Herbicide-resistant weeds represent a “wicked” problem, in that there is no single strategy for weed management and new technological advances alone will not resolve the issue (Ervin and Jussaume, 2014; Ervin and Frisvold, 2016). Herbicide resistant weeds are very mobile within an agricultural community, and while local solutions should be adaptable to an individual grower's needs, they must align with the broader weed management goals at a landscape or regional level (Ervin and Jussaume, 2014). Confounding the effort to manage those weeds are multiple herbicide resistances in a majority of key weed populations (Owen et al., 2015). While some farmers may recognize the importance of community involvement with regard to herbicide resistance management, some feel that any efforts put forward will be for naught, as their neighbors will not participate in the effort (Doohan et al., 2010; Barrett et al., 2017). As previously discussed by Davis and Frisvold (2017), “The efficacy of any pesticide is an exhaustible resource that can be depleted over time. For decades, the dominant paradigm—that weed mobility is low relative to insect pests and pathogens, that there is an ample stream of new weed control technologies in the commercial pipeline, and that technology suppliers have sufficient economic incentives and market power to delay resistance supported a laissez faire approach to herbicide resistance management. Earlier market data bolstered the belief that private incentives and voluntary actions were sufficient to manage resistance. Yet, there has been a steady growth in resistant weeds, while no new commercial herbicide modes of action (MOAs) have been discovered in 30 years” (Davis and Frisvold, 2017). Unless there is a community-based effort put forth to manage herbicide resistance that goes beyond using herbicides, it is unlikely that any effort will be successful. Therefore, while GE crops may offer great opportunities for weed control in agriculture, there remains a critical need to adopt diverse tactics other than herbicides to manage resistant weeds and to reduce the risk of herbicide resistance evolution where it has not yet become a problem.
The goal of an IPM strategy is to support the sustainable production of high quality crops while minimizing environmental impacts attributable to pests or pest management practices. While the benefits of using an IPM approach are evident, as outlined in the case studies above, implementation of IPM can be very challenging for several reasons (Box 1) (Meissle, 2016). One common theme among the case studies presented is that a successful IPM or IWM strategy leverages a diversified approach. GE crops should not be viewed as a “silver bullet,” and while their success may seem like an infallible solution to control pests in the short run, durability and sustainable use requires a long-term vision. As can be seen based on the many years of experience using Bt and HT traits, insects and weeds will inevitably evolve resistance over time. Part of the goal of the IPM plan is to diversify the approaches to pest management, and limit the dependence on one single technology. Just as it is crucial for IPM practices (including whitefly monitoring, sentinel areas, pest free periods, etc.) to be continued for whitefly control in common beans in Brazil, it is equally critical that comparable IPM practices are developed, optimized and maintained for all crops and pests. Knowledge and understanding of the technology, pest, crop, region, alternative tools and even social contexts are critical for the success of an IPM plan, because if there is insufficient understanding of the technology and how best to integrate it into an IPM system, the durability of the technology may fail. In addition, if there is not adequate training and engagement of farmers to recognize the short- and long-term benefits of the management plan, the technology may fail due to lack of compliance. Incentives may be needed to gain producer compliance with best management and resistance management requirements, and often farmer training is needed to demonstrate the short-term and long-term benefits of implementing a sustainable approach.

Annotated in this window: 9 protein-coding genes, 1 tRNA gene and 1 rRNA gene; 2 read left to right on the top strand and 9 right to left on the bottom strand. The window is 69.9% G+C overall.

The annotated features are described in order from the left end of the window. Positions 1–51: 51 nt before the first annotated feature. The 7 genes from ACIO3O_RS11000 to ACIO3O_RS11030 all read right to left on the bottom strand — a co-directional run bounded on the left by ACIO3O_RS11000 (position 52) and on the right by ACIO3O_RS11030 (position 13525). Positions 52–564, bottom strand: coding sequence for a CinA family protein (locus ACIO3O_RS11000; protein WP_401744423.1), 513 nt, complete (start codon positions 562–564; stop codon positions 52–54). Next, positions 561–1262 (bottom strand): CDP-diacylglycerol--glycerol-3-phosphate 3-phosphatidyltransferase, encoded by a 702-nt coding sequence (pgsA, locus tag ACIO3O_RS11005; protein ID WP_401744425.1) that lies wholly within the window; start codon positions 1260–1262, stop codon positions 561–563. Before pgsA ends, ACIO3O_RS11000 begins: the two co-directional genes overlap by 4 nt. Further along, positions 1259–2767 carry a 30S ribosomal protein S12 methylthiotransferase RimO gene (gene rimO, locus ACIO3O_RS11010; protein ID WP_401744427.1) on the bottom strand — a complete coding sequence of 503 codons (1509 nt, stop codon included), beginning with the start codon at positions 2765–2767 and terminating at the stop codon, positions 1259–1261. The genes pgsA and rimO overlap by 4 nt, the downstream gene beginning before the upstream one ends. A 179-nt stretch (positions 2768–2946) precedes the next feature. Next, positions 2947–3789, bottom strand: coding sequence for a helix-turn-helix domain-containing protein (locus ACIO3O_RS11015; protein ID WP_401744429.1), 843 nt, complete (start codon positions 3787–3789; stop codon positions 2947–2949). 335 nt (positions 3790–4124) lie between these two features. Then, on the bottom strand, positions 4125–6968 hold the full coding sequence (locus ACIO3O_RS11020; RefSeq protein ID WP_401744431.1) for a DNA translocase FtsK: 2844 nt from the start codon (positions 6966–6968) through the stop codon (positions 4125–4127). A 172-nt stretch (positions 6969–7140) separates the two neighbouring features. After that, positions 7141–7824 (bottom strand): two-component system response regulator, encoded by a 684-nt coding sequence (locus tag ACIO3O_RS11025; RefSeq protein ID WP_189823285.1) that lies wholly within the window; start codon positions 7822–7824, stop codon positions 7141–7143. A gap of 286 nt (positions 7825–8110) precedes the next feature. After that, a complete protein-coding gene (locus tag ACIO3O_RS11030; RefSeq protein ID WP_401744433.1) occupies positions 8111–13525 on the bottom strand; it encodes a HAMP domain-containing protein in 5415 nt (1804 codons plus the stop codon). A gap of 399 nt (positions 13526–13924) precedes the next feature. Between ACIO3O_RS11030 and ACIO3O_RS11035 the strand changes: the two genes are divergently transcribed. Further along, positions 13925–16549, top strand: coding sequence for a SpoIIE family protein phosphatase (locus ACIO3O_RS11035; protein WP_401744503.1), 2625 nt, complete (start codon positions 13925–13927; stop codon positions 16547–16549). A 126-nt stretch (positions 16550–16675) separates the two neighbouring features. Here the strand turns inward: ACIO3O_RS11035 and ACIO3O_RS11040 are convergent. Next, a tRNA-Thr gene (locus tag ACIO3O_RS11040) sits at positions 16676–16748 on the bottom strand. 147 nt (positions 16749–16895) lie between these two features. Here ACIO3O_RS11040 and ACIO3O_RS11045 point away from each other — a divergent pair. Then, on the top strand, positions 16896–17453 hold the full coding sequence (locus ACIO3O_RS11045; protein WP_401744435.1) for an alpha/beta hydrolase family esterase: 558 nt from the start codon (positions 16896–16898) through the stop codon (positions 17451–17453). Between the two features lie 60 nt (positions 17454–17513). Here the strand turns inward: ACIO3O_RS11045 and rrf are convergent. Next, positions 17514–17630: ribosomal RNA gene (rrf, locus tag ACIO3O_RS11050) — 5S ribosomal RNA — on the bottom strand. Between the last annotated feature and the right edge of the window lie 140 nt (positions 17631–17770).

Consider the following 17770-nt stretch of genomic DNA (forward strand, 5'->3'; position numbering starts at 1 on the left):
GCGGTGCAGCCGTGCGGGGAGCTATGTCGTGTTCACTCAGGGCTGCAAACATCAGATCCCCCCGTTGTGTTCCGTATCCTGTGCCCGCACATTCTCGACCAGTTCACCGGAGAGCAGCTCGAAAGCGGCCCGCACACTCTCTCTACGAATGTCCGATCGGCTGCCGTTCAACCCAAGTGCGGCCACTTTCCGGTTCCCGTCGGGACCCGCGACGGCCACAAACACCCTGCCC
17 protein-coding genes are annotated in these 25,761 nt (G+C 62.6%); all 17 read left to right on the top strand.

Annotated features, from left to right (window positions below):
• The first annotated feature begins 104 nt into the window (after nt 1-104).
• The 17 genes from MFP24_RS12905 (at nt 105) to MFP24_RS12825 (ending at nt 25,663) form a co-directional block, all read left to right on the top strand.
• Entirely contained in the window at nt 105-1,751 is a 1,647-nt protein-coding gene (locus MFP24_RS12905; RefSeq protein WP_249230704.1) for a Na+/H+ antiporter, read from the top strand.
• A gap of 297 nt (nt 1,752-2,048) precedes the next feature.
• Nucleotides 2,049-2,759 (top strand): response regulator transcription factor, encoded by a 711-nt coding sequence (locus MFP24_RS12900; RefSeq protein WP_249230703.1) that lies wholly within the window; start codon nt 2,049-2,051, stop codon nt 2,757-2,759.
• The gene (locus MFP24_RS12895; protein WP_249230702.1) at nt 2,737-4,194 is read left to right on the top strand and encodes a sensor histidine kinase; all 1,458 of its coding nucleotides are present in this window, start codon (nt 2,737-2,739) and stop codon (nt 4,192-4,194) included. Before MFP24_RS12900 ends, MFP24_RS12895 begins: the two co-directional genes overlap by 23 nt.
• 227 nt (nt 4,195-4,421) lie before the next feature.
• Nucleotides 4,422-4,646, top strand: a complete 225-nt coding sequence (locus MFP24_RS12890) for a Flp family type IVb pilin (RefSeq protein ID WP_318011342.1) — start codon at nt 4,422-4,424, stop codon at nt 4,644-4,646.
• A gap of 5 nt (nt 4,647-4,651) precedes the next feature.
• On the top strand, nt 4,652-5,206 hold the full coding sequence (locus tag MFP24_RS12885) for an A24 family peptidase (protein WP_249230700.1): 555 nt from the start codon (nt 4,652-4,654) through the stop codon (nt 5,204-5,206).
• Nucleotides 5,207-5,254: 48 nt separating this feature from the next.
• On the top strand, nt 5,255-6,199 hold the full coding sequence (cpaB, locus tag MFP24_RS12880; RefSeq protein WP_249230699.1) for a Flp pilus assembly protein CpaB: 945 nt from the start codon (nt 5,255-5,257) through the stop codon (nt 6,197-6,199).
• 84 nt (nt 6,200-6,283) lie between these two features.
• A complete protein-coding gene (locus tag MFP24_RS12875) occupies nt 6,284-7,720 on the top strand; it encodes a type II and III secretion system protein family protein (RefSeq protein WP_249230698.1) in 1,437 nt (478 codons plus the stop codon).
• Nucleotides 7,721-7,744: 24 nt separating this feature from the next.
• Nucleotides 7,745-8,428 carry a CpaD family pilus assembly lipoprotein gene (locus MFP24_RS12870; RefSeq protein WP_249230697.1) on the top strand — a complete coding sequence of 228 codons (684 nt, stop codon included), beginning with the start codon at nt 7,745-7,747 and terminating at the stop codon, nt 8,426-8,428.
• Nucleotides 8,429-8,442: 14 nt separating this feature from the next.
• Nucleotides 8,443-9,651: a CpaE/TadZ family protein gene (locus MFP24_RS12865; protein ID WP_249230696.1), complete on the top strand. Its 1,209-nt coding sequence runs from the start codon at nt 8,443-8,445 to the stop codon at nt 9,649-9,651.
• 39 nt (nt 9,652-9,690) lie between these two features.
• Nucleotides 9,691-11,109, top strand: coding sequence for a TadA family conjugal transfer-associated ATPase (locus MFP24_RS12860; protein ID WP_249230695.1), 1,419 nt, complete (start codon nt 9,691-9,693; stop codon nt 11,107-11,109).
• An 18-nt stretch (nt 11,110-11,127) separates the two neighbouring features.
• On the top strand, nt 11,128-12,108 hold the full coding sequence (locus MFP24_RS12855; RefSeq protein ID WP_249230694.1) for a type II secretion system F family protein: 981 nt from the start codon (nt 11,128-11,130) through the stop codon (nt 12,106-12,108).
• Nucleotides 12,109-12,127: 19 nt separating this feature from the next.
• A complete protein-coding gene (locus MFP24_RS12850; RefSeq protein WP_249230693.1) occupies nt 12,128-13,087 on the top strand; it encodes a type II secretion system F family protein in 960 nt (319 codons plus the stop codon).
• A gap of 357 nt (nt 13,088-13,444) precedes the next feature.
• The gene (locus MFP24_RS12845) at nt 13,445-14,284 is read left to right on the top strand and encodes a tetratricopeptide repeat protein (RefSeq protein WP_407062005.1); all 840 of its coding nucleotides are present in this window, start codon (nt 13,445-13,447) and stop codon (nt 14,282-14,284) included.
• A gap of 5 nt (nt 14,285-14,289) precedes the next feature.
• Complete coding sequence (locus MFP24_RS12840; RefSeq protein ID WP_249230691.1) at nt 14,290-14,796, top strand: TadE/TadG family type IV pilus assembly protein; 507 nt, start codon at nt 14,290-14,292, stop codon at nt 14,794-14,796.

Box 1. Challenges and solutions for successful implementation of an integrated pest management (IPM) approach.
Likewise, training stakeholders about how best to integrate and use GE crops in their existing agricultural system is critical. While industry tends to focus on discovery, research and development and promoting the value of GE traits, there is a huge responsibility for institutions (e.g., government, public, and private) to make the investments necessary to develop the systems that consider not only the technical solutions possible, but also the cultural and socio-economic contexts. As suggested by Stern et al., “one reason for the apparent incompatibility of biological and chemical control is our failure to recognize that the control of arthropod populations is a complex ecological problem. This leads to the error of imposing insecticides on the ecosystem, rather than fitting them into it” (Stern et al., 1959). On the other hand, if the technology and tactics are fit to the existing system, and appropriate training is provided to stakeholders, there is a much higher chance of success and sustainability over time.
Because of these (and other) challenges for successful implementation of an IPM approach, pest control based on broad spectrum chemicals is often perceived as the easier, more economic, and most efficient short term approach used for pest management in large-scale farming operations. To promote continued research, expand implementation, and highlight the value of using an IPM strategy, a joint effort among governments, label organizations, growers, grower associations, and the seed and pesticide industries is critically needed. Most of the major successes in gaining grower support for resistance management over the past 50 years were preceded by pest resistance-related economic failures and the solutions involved a strong partnership between industry, regulators and farmers. Innovative solutions and BMPs aimed at sustainability must continue to be developed in particular for crops and regions where there is high resistance risk (e.g., tropical production systems), or grower adoption of resistance management requirements has failed.